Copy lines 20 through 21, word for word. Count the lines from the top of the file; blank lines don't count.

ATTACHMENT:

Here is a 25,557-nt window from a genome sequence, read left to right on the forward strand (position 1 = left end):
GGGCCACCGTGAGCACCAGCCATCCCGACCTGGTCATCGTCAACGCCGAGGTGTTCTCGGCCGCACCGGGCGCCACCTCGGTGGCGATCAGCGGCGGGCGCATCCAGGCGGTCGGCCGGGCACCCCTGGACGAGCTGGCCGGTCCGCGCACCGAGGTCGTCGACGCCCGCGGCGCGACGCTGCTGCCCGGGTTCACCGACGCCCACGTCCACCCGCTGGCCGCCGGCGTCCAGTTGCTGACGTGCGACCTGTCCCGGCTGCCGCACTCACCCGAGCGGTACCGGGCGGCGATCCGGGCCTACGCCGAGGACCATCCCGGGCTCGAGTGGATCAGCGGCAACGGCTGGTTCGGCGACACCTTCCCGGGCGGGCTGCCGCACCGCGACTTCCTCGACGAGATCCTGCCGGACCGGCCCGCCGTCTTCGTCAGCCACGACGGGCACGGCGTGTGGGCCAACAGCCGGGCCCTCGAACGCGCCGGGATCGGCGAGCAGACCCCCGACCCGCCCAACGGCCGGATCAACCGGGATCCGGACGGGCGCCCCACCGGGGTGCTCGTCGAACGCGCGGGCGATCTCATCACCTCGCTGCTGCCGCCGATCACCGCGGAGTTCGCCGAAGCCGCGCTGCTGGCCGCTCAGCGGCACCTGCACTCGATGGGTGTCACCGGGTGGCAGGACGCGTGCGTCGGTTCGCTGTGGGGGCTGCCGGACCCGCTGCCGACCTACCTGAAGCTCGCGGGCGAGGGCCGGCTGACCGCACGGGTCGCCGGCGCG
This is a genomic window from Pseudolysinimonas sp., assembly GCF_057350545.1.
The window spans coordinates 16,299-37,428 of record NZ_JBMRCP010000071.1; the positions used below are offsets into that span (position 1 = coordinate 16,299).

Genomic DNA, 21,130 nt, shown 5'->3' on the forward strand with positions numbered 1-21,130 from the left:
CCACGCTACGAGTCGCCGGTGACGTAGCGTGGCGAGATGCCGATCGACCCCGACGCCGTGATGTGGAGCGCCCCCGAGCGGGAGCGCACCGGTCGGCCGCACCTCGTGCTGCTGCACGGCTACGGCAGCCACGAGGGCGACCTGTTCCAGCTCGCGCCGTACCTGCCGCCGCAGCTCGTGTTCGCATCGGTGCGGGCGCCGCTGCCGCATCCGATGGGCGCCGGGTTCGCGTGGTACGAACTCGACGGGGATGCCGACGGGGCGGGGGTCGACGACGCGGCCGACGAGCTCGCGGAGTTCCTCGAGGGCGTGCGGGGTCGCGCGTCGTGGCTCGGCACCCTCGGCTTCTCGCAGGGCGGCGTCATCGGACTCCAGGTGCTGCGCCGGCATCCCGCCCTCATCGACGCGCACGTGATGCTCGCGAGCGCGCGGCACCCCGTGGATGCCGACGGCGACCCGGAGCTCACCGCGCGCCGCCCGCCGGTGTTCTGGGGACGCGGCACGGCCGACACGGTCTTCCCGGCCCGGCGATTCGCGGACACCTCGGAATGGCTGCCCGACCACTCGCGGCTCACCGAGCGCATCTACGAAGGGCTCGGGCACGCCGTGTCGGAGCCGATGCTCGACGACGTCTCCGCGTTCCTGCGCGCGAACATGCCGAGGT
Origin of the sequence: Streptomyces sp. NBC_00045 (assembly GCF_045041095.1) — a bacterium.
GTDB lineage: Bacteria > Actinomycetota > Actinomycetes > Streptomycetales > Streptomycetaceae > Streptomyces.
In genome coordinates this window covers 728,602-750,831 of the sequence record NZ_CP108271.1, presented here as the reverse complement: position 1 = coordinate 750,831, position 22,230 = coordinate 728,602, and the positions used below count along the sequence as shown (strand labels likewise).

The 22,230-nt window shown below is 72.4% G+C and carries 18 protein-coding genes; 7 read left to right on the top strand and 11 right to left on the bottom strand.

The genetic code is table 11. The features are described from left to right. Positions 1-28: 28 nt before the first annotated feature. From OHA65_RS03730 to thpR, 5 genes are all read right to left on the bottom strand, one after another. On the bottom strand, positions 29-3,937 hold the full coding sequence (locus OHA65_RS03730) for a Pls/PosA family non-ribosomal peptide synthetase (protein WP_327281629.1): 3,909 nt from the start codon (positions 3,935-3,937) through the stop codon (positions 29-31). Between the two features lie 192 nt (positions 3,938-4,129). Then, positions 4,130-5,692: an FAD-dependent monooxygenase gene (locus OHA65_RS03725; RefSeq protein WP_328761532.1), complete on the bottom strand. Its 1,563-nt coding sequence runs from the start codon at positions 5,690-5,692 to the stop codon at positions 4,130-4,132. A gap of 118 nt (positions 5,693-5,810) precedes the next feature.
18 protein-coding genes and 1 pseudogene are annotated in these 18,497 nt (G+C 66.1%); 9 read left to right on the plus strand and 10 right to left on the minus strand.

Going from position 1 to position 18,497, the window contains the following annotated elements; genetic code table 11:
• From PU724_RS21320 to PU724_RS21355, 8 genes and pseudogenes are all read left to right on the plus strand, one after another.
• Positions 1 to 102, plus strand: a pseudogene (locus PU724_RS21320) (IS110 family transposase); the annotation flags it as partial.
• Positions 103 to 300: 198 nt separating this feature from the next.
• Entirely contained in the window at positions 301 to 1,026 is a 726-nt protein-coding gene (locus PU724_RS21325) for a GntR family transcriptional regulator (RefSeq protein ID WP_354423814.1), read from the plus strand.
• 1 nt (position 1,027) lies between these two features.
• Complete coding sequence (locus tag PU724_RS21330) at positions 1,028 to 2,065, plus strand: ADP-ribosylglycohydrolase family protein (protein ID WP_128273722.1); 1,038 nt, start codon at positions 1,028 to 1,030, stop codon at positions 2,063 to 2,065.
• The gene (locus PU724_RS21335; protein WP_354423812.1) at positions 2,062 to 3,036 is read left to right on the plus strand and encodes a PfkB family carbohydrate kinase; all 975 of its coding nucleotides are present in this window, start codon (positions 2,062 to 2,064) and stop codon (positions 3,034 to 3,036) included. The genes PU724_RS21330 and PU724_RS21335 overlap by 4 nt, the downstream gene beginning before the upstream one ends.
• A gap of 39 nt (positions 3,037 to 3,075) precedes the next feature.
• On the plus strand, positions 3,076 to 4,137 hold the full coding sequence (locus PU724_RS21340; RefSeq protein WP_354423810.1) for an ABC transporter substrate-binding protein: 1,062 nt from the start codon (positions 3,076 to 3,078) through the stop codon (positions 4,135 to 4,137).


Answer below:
• The gene (locus PU724_RS21335; protein WP_354423812.1) at positions 2,062 to 3,036 is read left to right on the plus strand and encodes a PfkB family carbohydrate kinase; all 975 of its coding nucleotides are present in this window, start codon (positions 2,062 to 2,064) and stop codon (positions 3,034 to 3,036) included. The genes PU724_RS21330 and PU724_RS21335 overlap by 4 nt, the downstream gene beginning before the upstream one ends.
• A gap of 39 nt (positions 3,037 to 3,075) precedes the next feature.